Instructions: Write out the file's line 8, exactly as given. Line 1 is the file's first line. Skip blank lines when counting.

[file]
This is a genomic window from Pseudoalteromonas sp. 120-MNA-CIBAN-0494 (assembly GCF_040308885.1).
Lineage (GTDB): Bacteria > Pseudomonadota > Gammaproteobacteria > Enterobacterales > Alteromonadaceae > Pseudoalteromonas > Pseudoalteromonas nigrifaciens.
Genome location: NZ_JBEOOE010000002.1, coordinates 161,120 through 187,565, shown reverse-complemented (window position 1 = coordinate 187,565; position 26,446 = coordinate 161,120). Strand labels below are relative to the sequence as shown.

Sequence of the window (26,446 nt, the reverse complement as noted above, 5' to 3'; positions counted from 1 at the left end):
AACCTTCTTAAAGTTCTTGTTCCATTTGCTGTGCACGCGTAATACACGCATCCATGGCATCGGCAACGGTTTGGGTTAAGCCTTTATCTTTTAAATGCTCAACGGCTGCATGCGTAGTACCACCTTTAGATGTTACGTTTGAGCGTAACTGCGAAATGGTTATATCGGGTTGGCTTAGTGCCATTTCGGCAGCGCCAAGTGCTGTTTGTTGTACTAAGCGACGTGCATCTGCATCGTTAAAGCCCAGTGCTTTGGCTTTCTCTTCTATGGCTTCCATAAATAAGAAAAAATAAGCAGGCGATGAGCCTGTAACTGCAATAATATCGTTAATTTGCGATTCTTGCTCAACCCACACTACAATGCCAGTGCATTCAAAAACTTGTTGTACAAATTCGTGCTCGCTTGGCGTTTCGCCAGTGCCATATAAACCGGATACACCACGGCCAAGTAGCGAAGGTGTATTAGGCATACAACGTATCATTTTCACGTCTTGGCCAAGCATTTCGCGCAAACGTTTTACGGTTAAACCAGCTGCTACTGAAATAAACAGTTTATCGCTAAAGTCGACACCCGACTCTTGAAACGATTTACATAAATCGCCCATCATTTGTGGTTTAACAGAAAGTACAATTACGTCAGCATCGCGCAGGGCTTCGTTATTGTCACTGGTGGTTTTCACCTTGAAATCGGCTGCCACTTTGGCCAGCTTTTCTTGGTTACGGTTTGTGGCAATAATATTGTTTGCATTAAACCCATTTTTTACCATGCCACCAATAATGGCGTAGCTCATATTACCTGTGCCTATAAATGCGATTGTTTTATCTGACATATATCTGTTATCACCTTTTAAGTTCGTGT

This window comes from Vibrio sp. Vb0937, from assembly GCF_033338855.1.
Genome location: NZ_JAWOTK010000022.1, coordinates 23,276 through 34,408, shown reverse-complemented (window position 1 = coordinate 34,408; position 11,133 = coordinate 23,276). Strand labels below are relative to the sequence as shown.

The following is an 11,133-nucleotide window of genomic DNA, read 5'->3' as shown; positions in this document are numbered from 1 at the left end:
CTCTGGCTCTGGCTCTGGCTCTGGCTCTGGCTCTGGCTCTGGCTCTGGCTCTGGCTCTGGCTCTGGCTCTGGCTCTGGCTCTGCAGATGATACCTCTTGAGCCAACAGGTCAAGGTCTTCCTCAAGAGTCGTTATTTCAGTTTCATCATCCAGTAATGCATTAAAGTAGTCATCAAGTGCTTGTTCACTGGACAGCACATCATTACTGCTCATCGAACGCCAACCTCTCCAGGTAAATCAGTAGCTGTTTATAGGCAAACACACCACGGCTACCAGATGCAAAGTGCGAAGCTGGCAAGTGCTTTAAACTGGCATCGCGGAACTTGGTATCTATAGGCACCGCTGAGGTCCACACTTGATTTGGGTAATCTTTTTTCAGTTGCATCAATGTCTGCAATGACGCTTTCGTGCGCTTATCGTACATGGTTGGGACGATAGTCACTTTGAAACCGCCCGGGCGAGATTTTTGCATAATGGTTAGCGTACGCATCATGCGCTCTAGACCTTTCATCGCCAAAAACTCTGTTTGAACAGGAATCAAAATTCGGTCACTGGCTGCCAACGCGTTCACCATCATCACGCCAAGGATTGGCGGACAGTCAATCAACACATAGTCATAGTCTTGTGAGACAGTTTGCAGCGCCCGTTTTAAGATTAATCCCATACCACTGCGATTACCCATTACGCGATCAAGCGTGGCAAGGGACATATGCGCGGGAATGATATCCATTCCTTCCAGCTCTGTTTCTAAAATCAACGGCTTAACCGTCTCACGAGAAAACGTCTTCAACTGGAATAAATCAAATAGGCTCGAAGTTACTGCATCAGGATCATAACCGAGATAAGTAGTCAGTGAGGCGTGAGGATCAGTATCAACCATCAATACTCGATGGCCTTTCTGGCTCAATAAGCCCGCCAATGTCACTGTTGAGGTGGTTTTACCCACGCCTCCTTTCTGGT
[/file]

The following is an 11,133-nucleotide window of genomic DNA, read 5'->3' as shown; positions in this document are numbered from 1 at the left end: